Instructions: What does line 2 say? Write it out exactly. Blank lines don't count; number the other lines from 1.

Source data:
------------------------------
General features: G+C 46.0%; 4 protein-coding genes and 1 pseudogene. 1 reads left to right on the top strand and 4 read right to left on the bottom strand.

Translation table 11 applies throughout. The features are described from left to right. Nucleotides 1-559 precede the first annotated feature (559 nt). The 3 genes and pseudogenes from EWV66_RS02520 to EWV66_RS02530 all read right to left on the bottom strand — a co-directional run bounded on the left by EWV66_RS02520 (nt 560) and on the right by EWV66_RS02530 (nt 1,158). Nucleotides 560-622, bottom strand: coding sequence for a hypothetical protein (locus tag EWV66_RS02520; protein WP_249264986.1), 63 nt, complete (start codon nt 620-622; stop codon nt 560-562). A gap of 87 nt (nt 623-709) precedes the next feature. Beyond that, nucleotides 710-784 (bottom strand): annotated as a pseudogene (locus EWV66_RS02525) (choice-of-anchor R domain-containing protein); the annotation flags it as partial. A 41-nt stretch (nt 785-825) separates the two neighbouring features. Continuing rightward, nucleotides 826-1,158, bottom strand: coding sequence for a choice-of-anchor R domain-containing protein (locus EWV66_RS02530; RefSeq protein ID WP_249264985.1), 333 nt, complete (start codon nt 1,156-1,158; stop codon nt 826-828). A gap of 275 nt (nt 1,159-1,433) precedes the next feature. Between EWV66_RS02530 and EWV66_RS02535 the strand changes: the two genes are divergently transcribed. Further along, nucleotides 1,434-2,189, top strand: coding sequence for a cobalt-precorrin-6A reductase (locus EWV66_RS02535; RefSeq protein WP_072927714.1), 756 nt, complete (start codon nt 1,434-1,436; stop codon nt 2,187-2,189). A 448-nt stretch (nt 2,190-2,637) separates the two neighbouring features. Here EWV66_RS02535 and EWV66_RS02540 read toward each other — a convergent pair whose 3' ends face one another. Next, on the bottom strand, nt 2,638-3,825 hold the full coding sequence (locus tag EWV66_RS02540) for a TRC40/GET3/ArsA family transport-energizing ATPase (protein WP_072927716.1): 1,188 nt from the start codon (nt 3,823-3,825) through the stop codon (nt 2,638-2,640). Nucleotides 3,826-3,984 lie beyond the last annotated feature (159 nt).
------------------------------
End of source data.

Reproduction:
Translation table 11 applies throughout. The features are described from left to right. Nucleotides 1-559 precede the first annotated feature (559 nt). The 3 genes and pseudogenes from EWV66_RS02520 to EWV66_RS02530 all read right to left on the bottom strand — a co-directional run bounded on the left by EWV66_RS02520 (nt 560) and on the right by EWV66_RS02530 (nt 1,158). Nucleotides 560-622, bottom strand: coding sequence for a hypothetical protein (locus tag EWV66_RS02520; protein WP_249264986.1), 63 nt, complete (start codon nt 620-622; stop codon nt 560-562). A gap of 87 nt (nt 623-709) precedes the next feature. Beyond that, nucleotides 710-784 (bottom strand): annotated as a pseudogene (locus EWV66_RS02525) (choice-of-anchor R domain-containing protein); the annotation flags it as partial. A 41-nt stretch (nt 785-825) separates the two neighbouring features. Continuing rightward, nucleotides 826-1,158, bottom strand: coding sequence for a choice-of-anchor R domain-containing protein (locus EWV66_RS02530; RefSeq protein ID WP_249264985.1), 333 nt, complete (start codon nt 1,156-1,158; stop codon nt 826-828). A gap of 275 nt (nt 1,159-1,433) precedes the next feature. Between EWV66_RS02530 and EWV66_RS02535 the strand changes: the two genes are divergently transcribed. Further along, nucleotides 1,434-2,189, top strand: coding sequence for a cobalt-precorrin-6A reductase (locus EWV66_RS02535; RefSeq protein WP_072927714.1), 756 nt, complete (start codon nt 1,434-1,436; stop codon nt 2,187-2,189). A 448-nt stretch (nt 2,190-2,637) separates the two neighbouring features. Here EWV66_RS02535 and EWV66_RS02540 read toward each other — a convergent pair whose 3' ends face one another. Next, on the bottom strand, nt 2,638-3,825 hold the full coding sequence (locus tag EWV66_RS02540) for a TRC40/GET3/ArsA family transport-energizing ATPase (protein WP_072927716.1): 1,188 nt from the start codon (nt 3,823-3,825) through the stop codon (nt 2,638-2,640). Nucleotides 3,826-3,984 lie beyond the last annotated feature (159 nt).